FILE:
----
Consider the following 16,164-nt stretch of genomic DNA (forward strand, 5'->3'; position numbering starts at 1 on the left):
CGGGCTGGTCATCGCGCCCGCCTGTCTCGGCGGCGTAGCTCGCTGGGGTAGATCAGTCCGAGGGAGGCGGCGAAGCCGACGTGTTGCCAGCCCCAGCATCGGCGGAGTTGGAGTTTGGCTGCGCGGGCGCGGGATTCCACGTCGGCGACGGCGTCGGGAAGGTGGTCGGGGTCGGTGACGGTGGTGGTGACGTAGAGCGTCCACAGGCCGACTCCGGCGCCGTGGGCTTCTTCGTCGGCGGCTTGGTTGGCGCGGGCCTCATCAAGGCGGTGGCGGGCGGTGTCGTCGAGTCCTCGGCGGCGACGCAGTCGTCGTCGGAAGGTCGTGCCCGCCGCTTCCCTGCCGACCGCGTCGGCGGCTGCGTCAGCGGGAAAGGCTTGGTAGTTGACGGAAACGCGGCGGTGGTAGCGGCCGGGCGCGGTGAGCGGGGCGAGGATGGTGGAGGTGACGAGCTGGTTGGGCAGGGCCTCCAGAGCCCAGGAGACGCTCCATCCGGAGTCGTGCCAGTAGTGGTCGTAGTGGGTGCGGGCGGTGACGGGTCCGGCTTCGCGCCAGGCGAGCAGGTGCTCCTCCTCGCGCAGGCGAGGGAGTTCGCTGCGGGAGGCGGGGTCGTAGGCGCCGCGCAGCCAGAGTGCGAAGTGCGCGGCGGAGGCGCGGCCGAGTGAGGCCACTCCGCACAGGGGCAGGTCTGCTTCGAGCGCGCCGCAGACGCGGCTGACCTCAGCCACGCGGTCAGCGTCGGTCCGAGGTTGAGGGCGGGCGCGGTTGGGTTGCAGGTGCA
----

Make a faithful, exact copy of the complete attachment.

Consider the following 16,164-nt stretch of genomic DNA (forward strand, 5'->3'; position numbering starts at 1 on the left):
CGGGCTGGTCATCGCGCCCGCCTGTCTCGGCGGCGTAGCTCGCTGGGGTAGATCAGTCCGAGGGAGGCGGCGAAGCCGACGTGTTGCCAGCCCCAGCATCGGCGGAGTTGGAGTTTGGCTGCGCGGGCGCGGGATTCCACGTCGGCGACGGCGTCGGGAAGGTGGTCGGGGTCGGTGACGGTGGTGGTGACGTAGAGCGTCCACAGGCCGACTCCGGCGCCGTGGGCTTCTTCGTCGGCGGCTTGGTTGGCGCGGGCCTCATCAAGGCGGTGGCGGGCGGTGTCGTCGAGTCCTCGGCGGCGACGCAGTCGTCGTCGGAAGGTCGTGCCCGCCGCTTCCCTGCCGACCGCGTCGGCGGCTGCGTCAGCGGGAAAGGCTTGGTAGTTGACGGAAACGCGGCGGTGGTAGCGGCCGGGCGCGGTGAGCGGGGCGAGGATGGTGGAGGTGACGAGCTGGTTGGGCAGGGCCTCCAGAGCCCAGGAGACGCTCCATCCGGAGTCGTGCCAGTAGTGGTCGTAGTGGGTGCGGGCGGTGACGGGTCCGGCTTCGCGCCAGGCGAGCAGGTGCTCCTCCTCGCGCAGGCGAGGGAGTTCGCTGCGGGAGGCGGGGTCGTAGGCGCCGCGCAGCCAGAGTGCGAAGTGCGCGGCGGAGGCGCGGCCGAGTGAGGCCACTCCGCACAGGGGCAGGTCTGCTTCGAGCGCGCCGCAGACGCGGCTGACCTCAGCCACGCGGTCAGCGTCGGTCCGAGGTTGAGGGCGGGCGCGGTTGGGTTGCAGGTGCA